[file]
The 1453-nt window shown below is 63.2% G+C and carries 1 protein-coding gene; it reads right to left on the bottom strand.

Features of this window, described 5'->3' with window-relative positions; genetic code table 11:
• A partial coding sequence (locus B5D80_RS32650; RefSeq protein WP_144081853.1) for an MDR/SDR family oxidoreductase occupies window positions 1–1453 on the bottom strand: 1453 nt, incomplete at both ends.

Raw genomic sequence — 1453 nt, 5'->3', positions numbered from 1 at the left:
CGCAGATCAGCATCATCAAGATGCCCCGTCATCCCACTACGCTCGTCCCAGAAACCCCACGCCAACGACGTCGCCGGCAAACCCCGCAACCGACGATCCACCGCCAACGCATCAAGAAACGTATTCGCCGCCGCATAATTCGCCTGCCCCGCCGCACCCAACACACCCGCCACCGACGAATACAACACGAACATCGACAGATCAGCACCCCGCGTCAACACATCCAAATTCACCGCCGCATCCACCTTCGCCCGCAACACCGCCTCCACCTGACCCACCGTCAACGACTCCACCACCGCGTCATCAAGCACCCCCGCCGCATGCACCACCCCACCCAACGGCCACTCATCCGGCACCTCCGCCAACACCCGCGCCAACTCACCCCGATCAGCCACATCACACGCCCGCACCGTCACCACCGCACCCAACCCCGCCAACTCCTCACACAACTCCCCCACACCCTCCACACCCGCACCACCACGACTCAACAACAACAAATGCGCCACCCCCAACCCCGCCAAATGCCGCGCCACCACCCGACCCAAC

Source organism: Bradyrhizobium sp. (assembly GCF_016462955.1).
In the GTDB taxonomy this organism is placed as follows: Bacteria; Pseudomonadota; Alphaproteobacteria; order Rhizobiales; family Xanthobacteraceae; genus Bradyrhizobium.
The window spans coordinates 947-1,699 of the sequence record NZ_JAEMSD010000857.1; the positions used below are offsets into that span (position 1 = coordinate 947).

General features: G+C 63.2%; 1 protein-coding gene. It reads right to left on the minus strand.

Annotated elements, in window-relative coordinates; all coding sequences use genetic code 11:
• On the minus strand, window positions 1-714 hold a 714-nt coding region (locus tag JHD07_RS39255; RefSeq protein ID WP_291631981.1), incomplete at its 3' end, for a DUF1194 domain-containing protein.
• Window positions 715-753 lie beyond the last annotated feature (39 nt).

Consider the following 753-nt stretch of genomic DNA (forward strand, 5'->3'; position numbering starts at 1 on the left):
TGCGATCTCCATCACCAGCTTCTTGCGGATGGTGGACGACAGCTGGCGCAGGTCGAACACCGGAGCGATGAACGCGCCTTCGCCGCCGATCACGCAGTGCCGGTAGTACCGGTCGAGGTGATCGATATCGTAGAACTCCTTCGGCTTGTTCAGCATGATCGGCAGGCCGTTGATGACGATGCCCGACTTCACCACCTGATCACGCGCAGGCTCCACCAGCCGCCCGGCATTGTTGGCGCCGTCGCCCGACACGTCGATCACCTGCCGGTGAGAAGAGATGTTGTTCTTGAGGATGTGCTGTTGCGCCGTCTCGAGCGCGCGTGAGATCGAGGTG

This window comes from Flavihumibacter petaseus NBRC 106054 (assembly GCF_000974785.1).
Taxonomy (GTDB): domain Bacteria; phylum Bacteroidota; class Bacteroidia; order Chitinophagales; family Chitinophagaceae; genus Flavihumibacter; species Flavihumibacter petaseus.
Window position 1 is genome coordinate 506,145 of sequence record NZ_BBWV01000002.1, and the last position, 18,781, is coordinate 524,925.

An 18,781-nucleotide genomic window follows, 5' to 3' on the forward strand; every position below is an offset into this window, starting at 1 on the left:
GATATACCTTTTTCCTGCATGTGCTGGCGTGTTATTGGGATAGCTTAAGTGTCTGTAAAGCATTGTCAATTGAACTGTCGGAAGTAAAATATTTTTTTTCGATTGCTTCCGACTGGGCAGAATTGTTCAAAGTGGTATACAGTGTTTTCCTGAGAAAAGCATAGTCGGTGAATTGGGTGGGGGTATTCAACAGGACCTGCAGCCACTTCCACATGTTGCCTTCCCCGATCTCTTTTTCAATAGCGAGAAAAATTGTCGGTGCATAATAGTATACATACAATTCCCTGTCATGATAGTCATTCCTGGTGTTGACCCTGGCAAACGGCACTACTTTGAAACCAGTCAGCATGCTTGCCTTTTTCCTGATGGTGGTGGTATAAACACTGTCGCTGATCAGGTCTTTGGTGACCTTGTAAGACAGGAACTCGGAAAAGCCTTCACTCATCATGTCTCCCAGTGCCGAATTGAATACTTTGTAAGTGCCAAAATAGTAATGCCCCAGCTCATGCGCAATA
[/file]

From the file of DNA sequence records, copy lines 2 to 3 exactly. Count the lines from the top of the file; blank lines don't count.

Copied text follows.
Features of this window, described 5'->3' with window-relative positions; genetic code table 11:
• A partial coding sequence (locus B5D80_RS32650; RefSeq protein WP_144081853.1) for an MDR/SDR family oxidoreductase occupies window positions 1–1453 on the bottom strand: 1453 nt, incomplete at both ends.